Travel Blogs and the Implications of Destination Marketing

The Internet has become a valuable source of information for travelers and functions as a platform for tourism business interactions. It has grown to influence and shape the tourism industry more than any other sector of the economy. Travel blogs, or blogs dedicated to sharing travel experiences and providing recommendations, have increased in popularity as a result. An analysis of travel blogs reveals how tourists make meaning from their experiences through stories that provide inside on the creator’s values, social roles, and relationships. 

Travel blogs primarily exist as a manifestation of the travel experience. Tourists are often motivated by a variety of reasons to share their encounters and these motivations can provide insight on the travelers themselves:

Internet users blog for various reasons: to document one’s life; as a commentary; as catharsis and outlet for their feelings; and as a thinking tool. These are all intrinsic motivations indicating the genuineness of travel blogs as visitors’ experiences which are similar to travel journals (Pan 8).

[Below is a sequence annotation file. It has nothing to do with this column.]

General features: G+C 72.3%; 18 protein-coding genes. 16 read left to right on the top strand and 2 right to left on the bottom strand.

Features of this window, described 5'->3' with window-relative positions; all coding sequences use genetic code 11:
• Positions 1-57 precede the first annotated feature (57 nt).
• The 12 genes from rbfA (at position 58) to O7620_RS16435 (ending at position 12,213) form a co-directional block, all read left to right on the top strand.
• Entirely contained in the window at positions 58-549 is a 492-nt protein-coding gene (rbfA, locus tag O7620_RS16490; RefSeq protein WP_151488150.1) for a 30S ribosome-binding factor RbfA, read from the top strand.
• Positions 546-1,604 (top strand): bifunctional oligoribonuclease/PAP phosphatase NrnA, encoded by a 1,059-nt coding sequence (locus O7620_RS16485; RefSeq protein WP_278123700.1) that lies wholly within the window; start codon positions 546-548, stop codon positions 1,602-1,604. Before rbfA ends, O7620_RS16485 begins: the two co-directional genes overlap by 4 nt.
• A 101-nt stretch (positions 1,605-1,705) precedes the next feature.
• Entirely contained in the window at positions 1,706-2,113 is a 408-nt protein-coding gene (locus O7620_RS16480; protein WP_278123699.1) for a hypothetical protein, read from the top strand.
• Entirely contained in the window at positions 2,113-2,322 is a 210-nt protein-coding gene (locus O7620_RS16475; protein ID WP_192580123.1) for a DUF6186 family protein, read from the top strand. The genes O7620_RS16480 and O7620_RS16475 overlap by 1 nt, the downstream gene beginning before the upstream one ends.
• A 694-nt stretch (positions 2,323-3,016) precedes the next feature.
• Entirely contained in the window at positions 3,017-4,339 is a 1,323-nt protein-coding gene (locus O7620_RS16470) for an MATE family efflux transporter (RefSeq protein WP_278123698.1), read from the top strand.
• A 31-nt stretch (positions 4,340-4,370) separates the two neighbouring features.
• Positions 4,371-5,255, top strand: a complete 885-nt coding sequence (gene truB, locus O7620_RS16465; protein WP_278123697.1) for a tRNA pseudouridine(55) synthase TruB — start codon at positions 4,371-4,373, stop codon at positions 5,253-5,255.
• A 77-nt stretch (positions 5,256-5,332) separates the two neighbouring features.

By functioning as a variation of an online diary, travel blogs make stories that were once shared between friends and families accessible to anyone that expresses interest online. While travel experiences were once confined to living within family photo albums and only shared in familiar conversations, blogging has invited tourists to share their travels with a broader audience. As a result, travelers are able to tailor their recounts, focuses, and recommendations to their audience by establishing an appropriate niche. By doing so, travel blogs typically focus on accommodations, dining, attractions, and transportation. When tourists decide to share their travel experiences with their audience, “their experience involved the kaleidoscopic perception and senses of a destination: from attractions, accommodation, dining, to access and overall impressions. Most of the descriptions were experiential and subjective in nature” (Pan 19). However, the delivery and interpretations of these experiences is what makes individual content unique and is what allows readers to develop preferences and attachments to one blog over another. As readers develop these attachments, opportunities for connection and familiarity between blogger and reader may arise. Comments and contributions from readers can serve to develop a sense of community that exists on these blogging platforms. The exchange of ideas, personal anecdotes, and feedback on a blogger’s experience can often provide valuable insight on how those experiences are currently being perceived. The descriptions of a destination that the blogger offers to their readers often serve as textual artifacts that provide insight on how individual tourists make meaning from their trips: